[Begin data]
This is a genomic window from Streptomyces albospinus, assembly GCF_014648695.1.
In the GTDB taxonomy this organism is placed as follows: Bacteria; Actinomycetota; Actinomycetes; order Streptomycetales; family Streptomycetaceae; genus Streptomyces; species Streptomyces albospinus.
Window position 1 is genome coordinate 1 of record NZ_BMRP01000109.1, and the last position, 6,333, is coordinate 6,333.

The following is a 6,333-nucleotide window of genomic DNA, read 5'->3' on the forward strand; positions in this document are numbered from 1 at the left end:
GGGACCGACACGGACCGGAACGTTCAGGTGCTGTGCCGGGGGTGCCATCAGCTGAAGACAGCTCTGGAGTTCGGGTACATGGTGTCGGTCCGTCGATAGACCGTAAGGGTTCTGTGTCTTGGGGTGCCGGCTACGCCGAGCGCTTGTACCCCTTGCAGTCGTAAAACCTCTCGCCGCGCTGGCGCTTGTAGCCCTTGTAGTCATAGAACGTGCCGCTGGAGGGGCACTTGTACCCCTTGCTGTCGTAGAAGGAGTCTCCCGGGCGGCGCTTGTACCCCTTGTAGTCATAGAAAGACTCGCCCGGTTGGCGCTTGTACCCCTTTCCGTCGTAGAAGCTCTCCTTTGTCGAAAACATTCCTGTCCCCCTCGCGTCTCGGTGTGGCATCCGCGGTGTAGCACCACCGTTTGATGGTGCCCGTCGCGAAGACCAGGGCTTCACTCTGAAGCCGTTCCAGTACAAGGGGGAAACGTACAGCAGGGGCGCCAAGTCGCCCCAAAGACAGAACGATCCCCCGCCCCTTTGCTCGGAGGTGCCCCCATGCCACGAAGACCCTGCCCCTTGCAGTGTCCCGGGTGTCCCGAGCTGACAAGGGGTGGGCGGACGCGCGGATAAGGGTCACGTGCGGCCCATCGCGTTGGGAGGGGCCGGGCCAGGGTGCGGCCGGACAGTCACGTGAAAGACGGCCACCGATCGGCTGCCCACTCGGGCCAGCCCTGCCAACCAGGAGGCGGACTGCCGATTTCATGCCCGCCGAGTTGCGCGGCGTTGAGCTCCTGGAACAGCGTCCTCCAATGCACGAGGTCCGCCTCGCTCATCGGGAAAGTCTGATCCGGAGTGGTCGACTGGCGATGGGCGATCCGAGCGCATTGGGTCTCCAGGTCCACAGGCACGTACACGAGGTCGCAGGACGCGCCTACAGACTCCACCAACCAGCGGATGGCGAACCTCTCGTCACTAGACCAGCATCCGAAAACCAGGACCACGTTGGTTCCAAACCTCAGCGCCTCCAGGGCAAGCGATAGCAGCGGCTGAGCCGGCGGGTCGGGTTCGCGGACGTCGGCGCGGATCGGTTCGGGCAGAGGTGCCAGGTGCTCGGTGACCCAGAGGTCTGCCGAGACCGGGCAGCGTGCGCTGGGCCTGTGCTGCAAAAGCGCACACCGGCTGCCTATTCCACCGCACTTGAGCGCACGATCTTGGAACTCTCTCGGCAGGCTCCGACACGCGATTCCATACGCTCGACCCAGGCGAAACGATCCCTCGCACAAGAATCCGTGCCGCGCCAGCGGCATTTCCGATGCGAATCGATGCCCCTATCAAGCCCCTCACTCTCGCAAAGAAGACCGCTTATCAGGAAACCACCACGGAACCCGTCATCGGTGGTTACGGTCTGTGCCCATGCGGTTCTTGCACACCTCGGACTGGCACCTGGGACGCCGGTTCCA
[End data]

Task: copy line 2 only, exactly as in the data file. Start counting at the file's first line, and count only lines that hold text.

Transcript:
In the GTDB taxonomy this organism is placed as follows: Bacteria; Actinomycetota; Actinomycetes; order Streptomycetales; family Streptomycetaceae; genus Streptomyces; species Streptomyces albospinus.